This is a Fishhook.
Fishing was the most complex method of obtaining food in Hawai`i, where food was traditionally an important element in the interaction between people, the gods, and the environment. Fishing, agriculture, animal husbandry, and harvesting and the preparation and eating of food were all carried out under the auspices of the gods and were therefore surrounded by kapu (taboos). Huge fishponds were constructed along the oceanfront to prevent overfishing during spawning season and so there would be fish for the chiefs during seasons when fishing was kapu. The catching of fish is significant: in many parts of Polynesia it was the demigod Maui who fished up the islands from the sea with his magic fishhook. In the absence of pottery in most of Polynesia, fishhooks in their myriad shapes, sizes, and changing styles have served to construct the major archaeological chronologies. This one-piece whale-ivory hook was exhibited at the 1909 Alaska-Yukon-Pacific Exposition in Seattle.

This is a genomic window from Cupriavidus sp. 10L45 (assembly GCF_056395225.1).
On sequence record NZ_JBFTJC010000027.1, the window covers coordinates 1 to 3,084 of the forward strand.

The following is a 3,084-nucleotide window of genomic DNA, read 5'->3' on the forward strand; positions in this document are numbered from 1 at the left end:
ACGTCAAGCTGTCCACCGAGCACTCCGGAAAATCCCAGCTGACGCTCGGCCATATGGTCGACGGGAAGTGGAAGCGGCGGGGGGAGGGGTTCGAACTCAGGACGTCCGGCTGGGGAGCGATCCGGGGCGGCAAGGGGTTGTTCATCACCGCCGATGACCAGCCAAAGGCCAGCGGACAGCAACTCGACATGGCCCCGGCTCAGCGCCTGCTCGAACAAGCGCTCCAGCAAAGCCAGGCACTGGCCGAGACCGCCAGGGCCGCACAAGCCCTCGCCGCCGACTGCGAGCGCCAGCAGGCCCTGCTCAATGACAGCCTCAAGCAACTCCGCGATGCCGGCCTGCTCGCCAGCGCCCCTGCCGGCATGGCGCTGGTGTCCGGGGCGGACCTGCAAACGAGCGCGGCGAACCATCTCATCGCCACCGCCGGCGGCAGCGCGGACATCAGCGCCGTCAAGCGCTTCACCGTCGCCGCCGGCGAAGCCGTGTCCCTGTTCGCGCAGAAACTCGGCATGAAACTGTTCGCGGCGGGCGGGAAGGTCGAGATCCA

It is credited
Collected by Dr. Nathaniel B. Emerson, exhibited at the Alaska-Yukon-Pacific Exposition in Seattle, Washington, in 1909, Department of Anthropology, National Museum of Natural History, Smithsonian Institution, E257801.
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Its dimensions are
H x W x D (excluding twine): 1 x 6.4 x 10.8 cm (3/8 x 2 1/2 x 4 1/4 in.)
This object was previously on display as a part of the exhibition Tools: Extending Our Reach.